An argument for the kindness of the ungodly

Should the godless be a little more generous in dealing with believers? Here’s an argument that advocates a little more charity; that we ought to recognize that belief in the supernatural is a nearly universal human condition, that it’s a useful coping mechanism for dealing with the unknown, and that it’s a mistaken belief, not a moral failing.

I’m not entirely convinced. You can substitute the word “ignorance” for “supernatural belief/spirituality/religion” and it fits the whole argument just as well. Yet I don’t feel any desire to make excuses for ignorance, and I certainly don’t have sympathies for the promoters of ignorance.

Don’t hate me for this…

I’ve turned on the requirement to login and register with TypeKey in order to make a comment. Can’t stand it? Things not working? Leave a comment (if you can) or mail me (if you can’t).

This is a trial, we’ll see if it works. I’m willing to turn it off again if it causes more grief than it solves.


Ooops. For those of you who don’t know what I’m talking about, here’s the TypeKey page. It’s simply a centralized site where you register once, get a password, and then you can use that password to make comments on various sites, including this one. It doesn’t cost anything, it’s fairly easy to do.


Another hint: some people are having problems that seem to be traceable to their browser’s cache. Try reloading pages or clearing the browser cache so that it will display the version with the new TypeKey requirements.

Aaaargh, more commenting problems

I owe many people some apologies: this site has been quietly eating your comments. There are filters set up to catch and discard spam comments, and they work very well. I’m getting thousand or so junk comments a week that are not making it through to be displayed.

Unfortunately, about a 5% of the junked comments are false positives. I’ve gone through and tried to restore the ones I could find, but that represents a far too substantial loss of blameless comments.

I’ve set up the comments section now to optionally allow TypeKey registration. I’m hoping that the software is smart enough to realize that if you’ve gone through TypeKey, you are not spamming, and that that will improve the accuracy of spam detection—so use it, if you don’t mind TypeKey. I might go further still and require TypeKey at some point; I suspect most people would rather jump through a few more hoops and have better reliability, than type something up and have the mysterious and ineffable spam filter decide to quietly shuffle your words off to the holding pen before erasing them a few days later.

Let me know any objections or suggestions you might have.

This is not news

The Mirecki case is over.

The trail has gone cold in the investigation of a roadside beating reported late last year by a Kansas University professor.

Douglas County Sheriff’s Office spokeswoman Lt. Kari Wempe said Thursday that detectives had finished their paperwork related to religious studies professor Paul Mirecki’s report that he was beaten by two unknown men on Dec. 5, 2005, on a roadside south of Lawrence.

The office has not identified any suspects and, unless any new leads come in, the investigation is finished.

At the time, Mirecki was under fire for comments he had posted online critical of organized religion.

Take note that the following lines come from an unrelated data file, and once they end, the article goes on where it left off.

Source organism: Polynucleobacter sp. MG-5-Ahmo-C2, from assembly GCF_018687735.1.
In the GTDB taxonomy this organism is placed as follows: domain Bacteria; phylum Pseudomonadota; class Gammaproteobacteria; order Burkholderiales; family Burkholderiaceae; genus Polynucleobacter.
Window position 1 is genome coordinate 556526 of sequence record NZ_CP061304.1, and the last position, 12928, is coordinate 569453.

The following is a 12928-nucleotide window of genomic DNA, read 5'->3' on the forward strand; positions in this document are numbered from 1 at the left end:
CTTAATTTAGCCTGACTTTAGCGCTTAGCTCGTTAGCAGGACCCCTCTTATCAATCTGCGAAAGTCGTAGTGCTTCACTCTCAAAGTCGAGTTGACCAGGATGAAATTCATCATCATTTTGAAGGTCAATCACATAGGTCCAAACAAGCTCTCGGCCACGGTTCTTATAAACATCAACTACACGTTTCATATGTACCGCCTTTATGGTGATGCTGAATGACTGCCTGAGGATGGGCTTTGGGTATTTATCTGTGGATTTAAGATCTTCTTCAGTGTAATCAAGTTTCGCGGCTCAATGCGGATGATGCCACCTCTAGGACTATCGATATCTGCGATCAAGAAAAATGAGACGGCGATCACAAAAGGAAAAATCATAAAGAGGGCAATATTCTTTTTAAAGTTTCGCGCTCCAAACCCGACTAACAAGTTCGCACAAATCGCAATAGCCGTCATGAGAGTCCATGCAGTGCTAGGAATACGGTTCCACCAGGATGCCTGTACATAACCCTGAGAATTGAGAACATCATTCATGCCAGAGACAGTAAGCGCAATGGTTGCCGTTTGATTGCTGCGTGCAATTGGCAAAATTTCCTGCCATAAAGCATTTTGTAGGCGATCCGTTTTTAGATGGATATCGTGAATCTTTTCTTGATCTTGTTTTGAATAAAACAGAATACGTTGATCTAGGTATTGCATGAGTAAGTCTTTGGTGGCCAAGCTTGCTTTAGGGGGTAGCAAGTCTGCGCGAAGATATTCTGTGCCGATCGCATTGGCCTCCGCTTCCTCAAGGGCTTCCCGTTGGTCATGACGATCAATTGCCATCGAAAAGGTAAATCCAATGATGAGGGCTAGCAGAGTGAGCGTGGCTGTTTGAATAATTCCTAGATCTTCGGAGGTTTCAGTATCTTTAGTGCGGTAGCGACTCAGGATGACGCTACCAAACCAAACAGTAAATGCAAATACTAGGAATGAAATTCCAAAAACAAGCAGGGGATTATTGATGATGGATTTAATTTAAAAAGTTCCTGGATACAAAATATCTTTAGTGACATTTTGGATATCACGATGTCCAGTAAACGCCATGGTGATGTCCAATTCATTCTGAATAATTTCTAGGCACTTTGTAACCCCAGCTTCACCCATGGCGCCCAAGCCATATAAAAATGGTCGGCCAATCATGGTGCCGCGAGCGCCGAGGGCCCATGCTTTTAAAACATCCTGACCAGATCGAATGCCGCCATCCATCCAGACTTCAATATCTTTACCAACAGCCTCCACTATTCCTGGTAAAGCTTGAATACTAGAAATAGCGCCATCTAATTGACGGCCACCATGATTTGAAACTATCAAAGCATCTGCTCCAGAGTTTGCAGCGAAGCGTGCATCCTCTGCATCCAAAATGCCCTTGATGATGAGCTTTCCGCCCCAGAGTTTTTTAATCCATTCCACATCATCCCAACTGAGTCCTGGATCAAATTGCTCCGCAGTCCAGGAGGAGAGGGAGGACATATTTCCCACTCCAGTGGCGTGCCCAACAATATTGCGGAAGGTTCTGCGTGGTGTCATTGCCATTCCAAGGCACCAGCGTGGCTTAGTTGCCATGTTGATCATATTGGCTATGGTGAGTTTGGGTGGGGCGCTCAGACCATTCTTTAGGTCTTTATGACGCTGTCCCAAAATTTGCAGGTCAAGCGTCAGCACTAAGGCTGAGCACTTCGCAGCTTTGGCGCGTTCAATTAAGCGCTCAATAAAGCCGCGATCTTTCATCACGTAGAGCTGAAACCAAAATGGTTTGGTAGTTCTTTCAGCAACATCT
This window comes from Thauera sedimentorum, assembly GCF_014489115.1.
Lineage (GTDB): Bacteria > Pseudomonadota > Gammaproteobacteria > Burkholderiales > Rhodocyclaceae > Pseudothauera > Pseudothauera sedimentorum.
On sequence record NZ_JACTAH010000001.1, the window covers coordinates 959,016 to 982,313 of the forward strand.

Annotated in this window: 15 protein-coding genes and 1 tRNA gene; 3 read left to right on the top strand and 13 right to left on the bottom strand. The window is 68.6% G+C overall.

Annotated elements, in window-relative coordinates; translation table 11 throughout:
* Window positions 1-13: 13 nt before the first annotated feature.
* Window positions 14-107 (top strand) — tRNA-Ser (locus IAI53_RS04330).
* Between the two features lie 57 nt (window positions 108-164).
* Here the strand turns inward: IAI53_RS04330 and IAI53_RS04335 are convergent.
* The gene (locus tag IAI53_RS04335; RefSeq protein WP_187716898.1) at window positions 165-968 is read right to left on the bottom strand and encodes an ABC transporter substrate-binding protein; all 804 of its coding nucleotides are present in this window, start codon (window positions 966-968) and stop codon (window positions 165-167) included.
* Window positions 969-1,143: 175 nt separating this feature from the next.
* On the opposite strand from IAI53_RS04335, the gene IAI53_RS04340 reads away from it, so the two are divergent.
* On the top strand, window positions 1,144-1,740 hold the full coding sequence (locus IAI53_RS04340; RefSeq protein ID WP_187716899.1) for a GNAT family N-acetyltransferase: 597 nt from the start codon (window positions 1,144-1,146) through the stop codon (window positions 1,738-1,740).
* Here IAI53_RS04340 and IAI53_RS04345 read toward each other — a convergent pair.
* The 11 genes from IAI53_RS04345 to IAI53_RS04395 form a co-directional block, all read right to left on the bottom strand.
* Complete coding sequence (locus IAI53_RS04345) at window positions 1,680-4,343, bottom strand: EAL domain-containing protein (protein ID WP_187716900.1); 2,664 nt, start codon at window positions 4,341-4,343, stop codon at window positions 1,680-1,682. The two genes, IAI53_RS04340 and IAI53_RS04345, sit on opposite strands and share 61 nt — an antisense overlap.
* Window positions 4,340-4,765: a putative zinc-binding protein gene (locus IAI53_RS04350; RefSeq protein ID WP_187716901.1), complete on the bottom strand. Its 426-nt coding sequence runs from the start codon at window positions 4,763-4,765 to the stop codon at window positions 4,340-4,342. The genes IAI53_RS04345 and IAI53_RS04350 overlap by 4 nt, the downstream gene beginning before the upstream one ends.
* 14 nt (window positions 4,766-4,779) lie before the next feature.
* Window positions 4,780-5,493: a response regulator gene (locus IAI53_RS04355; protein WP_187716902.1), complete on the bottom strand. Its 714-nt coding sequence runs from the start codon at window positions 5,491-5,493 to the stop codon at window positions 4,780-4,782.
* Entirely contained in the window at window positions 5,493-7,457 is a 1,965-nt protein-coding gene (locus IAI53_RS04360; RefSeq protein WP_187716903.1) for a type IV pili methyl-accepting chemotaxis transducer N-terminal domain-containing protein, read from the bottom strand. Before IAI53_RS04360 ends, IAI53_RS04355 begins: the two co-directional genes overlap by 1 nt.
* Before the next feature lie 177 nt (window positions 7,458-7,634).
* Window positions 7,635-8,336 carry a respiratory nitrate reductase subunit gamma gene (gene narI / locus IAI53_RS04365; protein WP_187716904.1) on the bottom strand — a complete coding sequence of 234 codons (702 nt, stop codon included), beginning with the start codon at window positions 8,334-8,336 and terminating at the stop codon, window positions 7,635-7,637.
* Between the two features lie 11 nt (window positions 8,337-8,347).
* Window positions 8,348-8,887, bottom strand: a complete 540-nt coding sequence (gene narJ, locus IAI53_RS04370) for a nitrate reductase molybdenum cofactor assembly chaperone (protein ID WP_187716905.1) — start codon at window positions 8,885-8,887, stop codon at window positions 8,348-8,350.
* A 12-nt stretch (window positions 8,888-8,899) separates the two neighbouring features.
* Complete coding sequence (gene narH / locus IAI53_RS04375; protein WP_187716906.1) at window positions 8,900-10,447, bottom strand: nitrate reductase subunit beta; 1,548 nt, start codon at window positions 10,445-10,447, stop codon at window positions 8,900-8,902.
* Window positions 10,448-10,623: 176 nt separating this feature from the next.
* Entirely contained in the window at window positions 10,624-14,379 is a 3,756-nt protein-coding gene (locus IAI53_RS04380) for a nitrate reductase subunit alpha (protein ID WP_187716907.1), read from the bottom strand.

It was simply absurd to think that good Christians might have resorted to physical violence, after all.

Look, Ma, I’m a “secular whackjob”!

I think The Raw Story is supposed to be a progressive political web site…which, unfortunately, means I now have to be greatly embarrassed by my fellow travelers along the great liberal path. Melinda Barton has written a bizarre and poorly supported screed against atheism, or as she’d prefer to call it, secular whackjobbery, as opposed to her preferred position, which I will call theistic wank-offery.

She starts by making up a novel definition, always a bad sign. To Barton, the term “secular” refers to “those who disbelieve all religious and spiritual claims, not to those who merely support a separation of church and state.” That’s an interesting position for a progressive to take, since there are a great many liberal religious people who believe that a secular government is the best government, yet because they hold private beliefs about God, she gets to sweep them completely off the table in any consideration of the promotion of secularism. Sweet. It also means she gets to accuse those few remaining godless promoters of a non-religous government “whackjobs” and extremists. Not all the atheists, she is quick to note—just the evil ones who hold the outrageous claims she then lists. Strangely enough, when she lists these claims, she isn’t able to provide any evidence that anyone actually holds any of these positions.

You know, I’m a fairly extremist atheist myself, and I just find her assertions daffy.

Outrageous claim number 1: Atheism is based on evidence and reason and is philosophically provable or proven. Atheism is a matter of thought not belief. In other words, atheism is true; religion is false.

Well, yes, I believe religion is false; that’s no more a damning trait than the fact that Melinda Barton believes religion is true. But this claim that atheism is proven is bizarre; who says such things? She tries to quote a writer for the Atheist Foundation of Australia who defines atheism as “the acceptance that there is no credible, scientific or factually reliable evidence for the existence of a God, god/s or the supernatural”…tell me, where is the claim of provability there? She goes on to argue that both the presence and absence of a deity are matters of belief, setting up a false equivalence in which she tries to argue that both are therefore matters of faith. What nonsense; the absence of faith is not faith, any more than the absence of a sandwich is also a kind of tasty snack between two slices of bread.

Outrageous claim number 2: Since the natural is all that we have or can scientifically observe and/or measure, it is all that exists.

Now we get into some real craziness. This basic claim of metaphysical naturalism, which is a reasonable interpretation of the absence of evidence, is called a blatant logical fallacy and scientifically inaccurate by Ms Barton.